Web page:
The project to build an eleven-million-dollar new Edgartown Library at the site of the old elementary school is nearly ready to begin. After many years of false starts and struggles to find a clear direction and support from townspeople, the plan finally found solid footing last year with funding from a generous state grant, the firm backing of voters and a suitable location at the former Edgartown School. That a small town could find the collective will and funding for such a project in such an uncertain economy should be cause for pride and celebration.

Against that backdrop, it is disheartening to see the divisive carping that has cropped up in recent weeks between elected town leaders and the nonprofit Edgartown Library Foundation. The foundation was formed eight years ago to raise private funds when the leading proposal was to renovate and expand the old Carnegie building where the library is now housed. Those plans are now all history, but spokesmen for the foundation have balked at turning over whatever sum they still have in their coffers that could be used for the new library, believed to be about one hundred and seventy five thousand dollars. Last week the selectmen had choice words for foundation leaders about the issue, and this week the town library trustees voted to sever all ties with the foundation and bar it from using the library’s logo. Selectmen have asked their town counsel for advice on how to proceed.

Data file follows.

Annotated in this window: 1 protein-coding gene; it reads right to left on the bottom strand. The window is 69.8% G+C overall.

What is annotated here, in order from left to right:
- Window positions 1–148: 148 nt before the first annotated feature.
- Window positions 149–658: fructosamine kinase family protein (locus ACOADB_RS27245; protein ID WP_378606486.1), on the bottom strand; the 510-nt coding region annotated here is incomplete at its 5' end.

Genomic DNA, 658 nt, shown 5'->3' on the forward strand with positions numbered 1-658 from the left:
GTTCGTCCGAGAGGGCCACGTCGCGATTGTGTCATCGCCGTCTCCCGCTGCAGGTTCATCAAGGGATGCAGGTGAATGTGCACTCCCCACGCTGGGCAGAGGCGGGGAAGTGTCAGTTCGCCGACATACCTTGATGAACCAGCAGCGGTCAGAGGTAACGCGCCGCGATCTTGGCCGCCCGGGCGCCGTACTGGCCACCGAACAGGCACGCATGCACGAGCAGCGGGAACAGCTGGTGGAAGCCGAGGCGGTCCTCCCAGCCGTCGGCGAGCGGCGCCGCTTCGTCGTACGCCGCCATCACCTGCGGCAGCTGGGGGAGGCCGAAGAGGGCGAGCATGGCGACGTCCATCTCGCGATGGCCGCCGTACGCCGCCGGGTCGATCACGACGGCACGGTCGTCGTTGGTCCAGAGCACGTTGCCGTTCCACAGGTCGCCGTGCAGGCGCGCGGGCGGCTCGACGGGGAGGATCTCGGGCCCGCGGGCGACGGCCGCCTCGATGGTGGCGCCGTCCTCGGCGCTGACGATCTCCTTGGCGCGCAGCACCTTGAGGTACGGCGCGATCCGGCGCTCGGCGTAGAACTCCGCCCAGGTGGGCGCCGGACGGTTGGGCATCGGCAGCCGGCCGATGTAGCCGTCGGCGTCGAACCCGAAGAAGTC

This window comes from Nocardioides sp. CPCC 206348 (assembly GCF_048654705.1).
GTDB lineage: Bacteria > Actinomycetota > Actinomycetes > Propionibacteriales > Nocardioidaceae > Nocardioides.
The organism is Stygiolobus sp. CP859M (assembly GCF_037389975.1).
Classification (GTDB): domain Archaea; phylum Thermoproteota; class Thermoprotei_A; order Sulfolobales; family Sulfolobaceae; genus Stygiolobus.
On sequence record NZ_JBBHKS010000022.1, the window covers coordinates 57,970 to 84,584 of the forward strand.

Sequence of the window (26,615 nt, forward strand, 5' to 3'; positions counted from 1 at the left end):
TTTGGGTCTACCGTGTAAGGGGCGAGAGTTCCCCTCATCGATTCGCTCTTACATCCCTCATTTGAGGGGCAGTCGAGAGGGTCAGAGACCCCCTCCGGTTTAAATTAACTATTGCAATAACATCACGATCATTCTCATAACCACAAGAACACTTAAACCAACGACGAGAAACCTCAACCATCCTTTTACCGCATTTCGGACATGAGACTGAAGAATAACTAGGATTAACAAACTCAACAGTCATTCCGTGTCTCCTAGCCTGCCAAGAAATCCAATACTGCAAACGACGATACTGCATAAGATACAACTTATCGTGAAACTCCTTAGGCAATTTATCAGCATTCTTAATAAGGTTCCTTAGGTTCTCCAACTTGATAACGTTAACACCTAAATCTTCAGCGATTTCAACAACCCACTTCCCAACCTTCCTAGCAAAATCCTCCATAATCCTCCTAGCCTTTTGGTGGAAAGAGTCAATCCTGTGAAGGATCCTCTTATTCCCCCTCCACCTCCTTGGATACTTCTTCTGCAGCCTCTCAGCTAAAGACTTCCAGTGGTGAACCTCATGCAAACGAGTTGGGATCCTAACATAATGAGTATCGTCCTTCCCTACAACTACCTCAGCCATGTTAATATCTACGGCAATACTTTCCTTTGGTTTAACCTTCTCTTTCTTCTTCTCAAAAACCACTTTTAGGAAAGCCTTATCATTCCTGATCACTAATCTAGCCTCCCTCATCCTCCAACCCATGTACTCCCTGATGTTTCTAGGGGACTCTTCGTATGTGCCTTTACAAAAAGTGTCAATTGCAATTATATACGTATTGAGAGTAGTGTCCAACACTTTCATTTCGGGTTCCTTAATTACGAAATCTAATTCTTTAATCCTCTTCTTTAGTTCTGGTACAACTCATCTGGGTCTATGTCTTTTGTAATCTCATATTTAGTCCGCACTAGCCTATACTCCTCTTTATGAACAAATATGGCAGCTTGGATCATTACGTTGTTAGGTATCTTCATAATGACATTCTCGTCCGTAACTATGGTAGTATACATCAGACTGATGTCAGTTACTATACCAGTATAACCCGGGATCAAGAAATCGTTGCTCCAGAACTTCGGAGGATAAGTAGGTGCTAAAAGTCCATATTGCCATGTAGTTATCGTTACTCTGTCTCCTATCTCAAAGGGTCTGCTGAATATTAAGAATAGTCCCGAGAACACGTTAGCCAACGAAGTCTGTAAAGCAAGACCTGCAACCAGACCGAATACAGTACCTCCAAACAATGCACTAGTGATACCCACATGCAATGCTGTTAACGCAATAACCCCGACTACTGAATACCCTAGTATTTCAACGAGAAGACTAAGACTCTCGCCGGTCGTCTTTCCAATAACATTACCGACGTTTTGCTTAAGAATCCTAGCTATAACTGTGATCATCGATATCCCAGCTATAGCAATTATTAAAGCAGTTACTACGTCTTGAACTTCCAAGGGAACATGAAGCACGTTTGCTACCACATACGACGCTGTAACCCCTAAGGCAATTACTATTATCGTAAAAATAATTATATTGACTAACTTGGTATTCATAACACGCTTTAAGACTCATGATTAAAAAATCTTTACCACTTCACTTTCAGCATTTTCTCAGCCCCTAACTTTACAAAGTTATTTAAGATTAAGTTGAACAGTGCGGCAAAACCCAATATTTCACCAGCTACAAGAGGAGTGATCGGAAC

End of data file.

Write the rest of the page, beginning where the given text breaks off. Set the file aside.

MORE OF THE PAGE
The foundation has been helpful in the past in supporting library projects with private funds, but has probably outlived in usefulness. It is not clear whether donors who gave money to the foundation did so with particular expectations, but the foundation should quickly determine what funds can be given without strings to the new library or give it back.

As the town embarks on a what should be a bright new venture to build a free public library for present and future generations, any private fundraising efforts should be under the auspices of the library trustees to ensure public accountability and transparency.

The community deserves no less.